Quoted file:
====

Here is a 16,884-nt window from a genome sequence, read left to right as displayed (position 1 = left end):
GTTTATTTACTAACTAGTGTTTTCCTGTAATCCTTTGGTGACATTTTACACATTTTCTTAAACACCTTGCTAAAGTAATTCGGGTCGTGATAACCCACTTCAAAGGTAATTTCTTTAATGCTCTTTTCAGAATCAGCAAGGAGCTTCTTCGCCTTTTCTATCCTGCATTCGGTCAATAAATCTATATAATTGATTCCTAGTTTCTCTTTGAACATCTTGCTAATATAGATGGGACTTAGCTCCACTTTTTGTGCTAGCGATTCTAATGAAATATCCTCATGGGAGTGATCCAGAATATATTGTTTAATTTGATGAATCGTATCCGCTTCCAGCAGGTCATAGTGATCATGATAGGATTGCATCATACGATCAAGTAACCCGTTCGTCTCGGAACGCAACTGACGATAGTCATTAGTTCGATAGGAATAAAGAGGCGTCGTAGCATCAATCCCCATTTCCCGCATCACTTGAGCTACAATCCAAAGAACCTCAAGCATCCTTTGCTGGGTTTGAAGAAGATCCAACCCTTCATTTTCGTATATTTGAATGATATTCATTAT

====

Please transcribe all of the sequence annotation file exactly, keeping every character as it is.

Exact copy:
Here is a 16,884-nt window from a genome sequence, read left to right as displayed (position 1 = left end):
GTTTATTTACTAACTAGTGTTTTCCTGTAATCCTTTGGTGACATTTTACACATTTTCTTAAACACCTTGCTAAAGTAATTCGGGTCGTGATAACCCACTTCAAAGGTAATTTCTTTAATGCTCTTTTCAGAATCAGCAAGGAGCTTCTTCGCCTTTTCTATCCTGCATTCGGTCAATAAATCTATATAATTGATTCCTAGTTTCTCTTTGAACATCTTGCTAATATAGATGGGACTTAGCTCCACTTTTTGTGCTAGCGATTCTAATGAAATATCCTCATGGGAGTGATCCAGAATATATTGTTTAATTTGATGAATCGTATCCGCTTCCAGCAGGTCATAGTGATCATGATAGGATTGCATCATACGATCAAGTAACCCGTTCGTCTCGGAACGCAACTGACGATAGTCATTAGTTCGATAGGAATAAAGAGGCGTCGTAGCATCAATCCCCATTTCCCGCATCACTTGAGCTACAATCCAAAGAACCTCAAGCATCCTTTGCTGGGTTTGAAGAAGATCCAACCCTTCATTTTCGTATATTTGAATGATATTCATTAT